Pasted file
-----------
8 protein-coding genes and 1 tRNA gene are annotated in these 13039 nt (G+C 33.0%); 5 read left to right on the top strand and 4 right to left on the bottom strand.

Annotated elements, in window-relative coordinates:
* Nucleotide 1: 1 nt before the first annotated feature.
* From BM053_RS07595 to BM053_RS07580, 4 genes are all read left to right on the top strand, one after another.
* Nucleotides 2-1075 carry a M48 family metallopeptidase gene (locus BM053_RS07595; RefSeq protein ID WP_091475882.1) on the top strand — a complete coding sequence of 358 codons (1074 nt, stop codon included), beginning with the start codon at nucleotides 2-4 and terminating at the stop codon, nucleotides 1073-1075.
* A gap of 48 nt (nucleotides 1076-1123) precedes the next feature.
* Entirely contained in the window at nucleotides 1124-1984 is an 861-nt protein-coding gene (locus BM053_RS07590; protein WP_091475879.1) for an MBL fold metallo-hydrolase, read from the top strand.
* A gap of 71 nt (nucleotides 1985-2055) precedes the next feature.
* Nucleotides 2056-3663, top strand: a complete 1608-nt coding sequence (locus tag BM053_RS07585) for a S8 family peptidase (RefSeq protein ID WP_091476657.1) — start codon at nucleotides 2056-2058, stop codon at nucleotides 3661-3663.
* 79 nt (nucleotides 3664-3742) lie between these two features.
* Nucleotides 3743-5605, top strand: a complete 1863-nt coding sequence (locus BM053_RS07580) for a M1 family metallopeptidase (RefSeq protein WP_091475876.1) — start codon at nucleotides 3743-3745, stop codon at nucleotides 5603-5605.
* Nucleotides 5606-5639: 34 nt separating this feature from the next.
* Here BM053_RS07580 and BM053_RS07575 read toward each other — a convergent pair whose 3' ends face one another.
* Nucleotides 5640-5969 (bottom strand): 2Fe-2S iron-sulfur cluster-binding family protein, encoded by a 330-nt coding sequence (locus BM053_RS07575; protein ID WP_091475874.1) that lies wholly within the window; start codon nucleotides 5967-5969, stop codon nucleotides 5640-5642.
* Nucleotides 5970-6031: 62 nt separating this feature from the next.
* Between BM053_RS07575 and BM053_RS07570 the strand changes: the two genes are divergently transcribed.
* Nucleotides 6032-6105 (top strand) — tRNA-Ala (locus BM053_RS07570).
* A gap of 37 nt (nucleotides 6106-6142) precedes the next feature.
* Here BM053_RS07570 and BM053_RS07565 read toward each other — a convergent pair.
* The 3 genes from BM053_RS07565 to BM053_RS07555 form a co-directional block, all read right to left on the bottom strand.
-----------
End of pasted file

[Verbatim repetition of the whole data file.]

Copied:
8 protein-coding genes and 1 tRNA gene are annotated in these 13039 nt (G+C 33.0%); 5 read left to right on the top strand and 4 right to left on the bottom strand.

Annotated elements, in window-relative coordinates:
* Nucleotide 1: 1 nt before the first annotated feature.
* From BM053_RS07595 to BM053_RS07580, 4 genes are all read left to right on the top strand, one after another.
* Nucleotides 2-1075 carry a M48 family metallopeptidase gene (locus BM053_RS07595; RefSeq protein ID WP_091475882.1) on the top strand — a complete coding sequence of 358 codons (1074 nt, stop codon included), beginning with the start codon at nucleotides 2-4 and terminating at the stop codon, nucleotides 1073-1075.
* A gap of 48 nt (nucleotides 1076-1123) precedes the next feature.
* Entirely contained in the window at nucleotides 1124-1984 is an 861-nt protein-coding gene (locus BM053_RS07590; protein WP_091475879.1) for an MBL fold metallo-hydrolase, read from the top strand.
* A gap of 71 nt (nucleotides 1985-2055) precedes the next feature.
* Nucleotides 2056-3663, top strand: a complete 1608-nt coding sequence (locus tag BM053_RS07585) for a S8 family peptidase (RefSeq protein ID WP_091476657.1) — start codon at nucleotides 2056-2058, stop codon at nucleotides 3661-3663.
* 79 nt (nucleotides 3664-3742) lie between these two features.
* Nucleotides 3743-5605, top strand: a complete 1863-nt coding sequence (locus BM053_RS07580) for a M1 family metallopeptidase (RefSeq protein WP_091475876.1) — start codon at nucleotides 3743-3745, stop codon at nucleotides 5603-5605.
* Nucleotides 5606-5639: 34 nt separating this feature from the next.
* Here BM053_RS07580 and BM053_RS07575 read toward each other — a convergent pair whose 3' ends face one another.
* Nucleotides 5640-5969 (bottom strand): 2Fe-2S iron-sulfur cluster-binding family protein, encoded by a 330-nt coding sequence (locus BM053_RS07575; protein ID WP_091475874.1) that lies wholly within the window; start codon nucleotides 5967-5969, stop codon nucleotides 5640-5642.
* Nucleotides 5970-6031: 62 nt separating this feature from the next.
* Between BM053_RS07575 and BM053_RS07570 the strand changes: the two genes are divergently transcribed.
* Nucleotides 6032-6105 (top strand) — tRNA-Ala (locus BM053_RS07570).
* A gap of 37 nt (nucleotides 6106-6142) precedes the next feature.
* Here BM053_RS07570 and BM053_RS07565 read toward each other — a convergent pair.
* The 3 genes from BM053_RS07565 to BM053_RS07555 form a co-directional block, all read right to left on the bottom strand.